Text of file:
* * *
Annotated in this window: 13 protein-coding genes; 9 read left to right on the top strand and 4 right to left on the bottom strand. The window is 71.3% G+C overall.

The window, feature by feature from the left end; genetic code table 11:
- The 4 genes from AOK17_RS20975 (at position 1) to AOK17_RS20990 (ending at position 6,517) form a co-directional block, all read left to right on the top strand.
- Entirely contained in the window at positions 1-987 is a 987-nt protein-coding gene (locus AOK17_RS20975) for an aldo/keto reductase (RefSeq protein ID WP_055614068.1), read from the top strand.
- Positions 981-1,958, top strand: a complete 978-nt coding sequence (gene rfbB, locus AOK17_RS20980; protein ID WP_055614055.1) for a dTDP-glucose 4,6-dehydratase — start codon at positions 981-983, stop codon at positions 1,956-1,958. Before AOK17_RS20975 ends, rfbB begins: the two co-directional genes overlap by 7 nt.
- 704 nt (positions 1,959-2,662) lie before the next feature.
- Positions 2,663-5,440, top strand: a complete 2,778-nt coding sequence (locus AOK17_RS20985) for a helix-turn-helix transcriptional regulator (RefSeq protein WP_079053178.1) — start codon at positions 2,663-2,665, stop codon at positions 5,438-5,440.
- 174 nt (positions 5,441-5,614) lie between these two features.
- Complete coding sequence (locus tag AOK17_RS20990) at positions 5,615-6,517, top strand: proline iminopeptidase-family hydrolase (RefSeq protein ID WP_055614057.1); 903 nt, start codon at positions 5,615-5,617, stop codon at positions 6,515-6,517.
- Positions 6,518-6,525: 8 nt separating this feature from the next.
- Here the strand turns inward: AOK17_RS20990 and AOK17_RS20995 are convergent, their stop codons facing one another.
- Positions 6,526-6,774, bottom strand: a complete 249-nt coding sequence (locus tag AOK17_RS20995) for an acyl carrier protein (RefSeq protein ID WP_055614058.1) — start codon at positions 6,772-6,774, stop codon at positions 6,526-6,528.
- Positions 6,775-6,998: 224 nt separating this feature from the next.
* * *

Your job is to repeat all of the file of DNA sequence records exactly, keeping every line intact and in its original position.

Annotated in this window: 13 protein-coding genes; 9 read left to right on the top strand and 4 right to left on the bottom strand. The window is 71.3% G+C overall.

The window, feature by feature from the left end; genetic code table 11:
- The 4 genes from AOK17_RS20975 (at position 1) to AOK17_RS20990 (ending at position 6,517) form a co-directional block, all read left to right on the top strand.
- Entirely contained in the window at positions 1-987 is a 987-nt protein-coding gene (locus AOK17_RS20975) for an aldo/keto reductase (RefSeq protein ID WP_055614068.1), read from the top strand.
- Positions 981-1,958, top strand: a complete 978-nt coding sequence (gene rfbB, locus AOK17_RS20980; protein ID WP_055614055.1) for a dTDP-glucose 4,6-dehydratase — start codon at positions 981-983, stop codon at positions 1,956-1,958. Before AOK17_RS20975 ends, rfbB begins: the two co-directional genes overlap by 7 nt.
- 704 nt (positions 1,959-2,662) lie before the next feature.
- Positions 2,663-5,440, top strand: a complete 2,778-nt coding sequence (locus AOK17_RS20985) for a helix-turn-helix transcriptional regulator (RefSeq protein WP_079053178.1) — start codon at positions 2,663-2,665, stop codon at positions 5,438-5,440.
- 174 nt (positions 5,441-5,614) lie between these two features.
- Complete coding sequence (locus tag AOK17_RS20990) at positions 5,615-6,517, top strand: proline iminopeptidase-family hydrolase (RefSeq protein ID WP_055614057.1); 903 nt, start codon at positions 5,615-5,617, stop codon at positions 6,515-6,517.
- Positions 6,518-6,525: 8 nt separating this feature from the next.
- Here the strand turns inward: AOK17_RS20990 and AOK17_RS20995 are convergent, their stop codons facing one another.
- Positions 6,526-6,774, bottom strand: a complete 249-nt coding sequence (locus tag AOK17_RS20995) for an acyl carrier protein (RefSeq protein ID WP_055614058.1) — start codon at positions 6,772-6,774, stop codon at positions 6,526-6,528.
- Positions 6,775-6,998: 224 nt separating this feature from the next.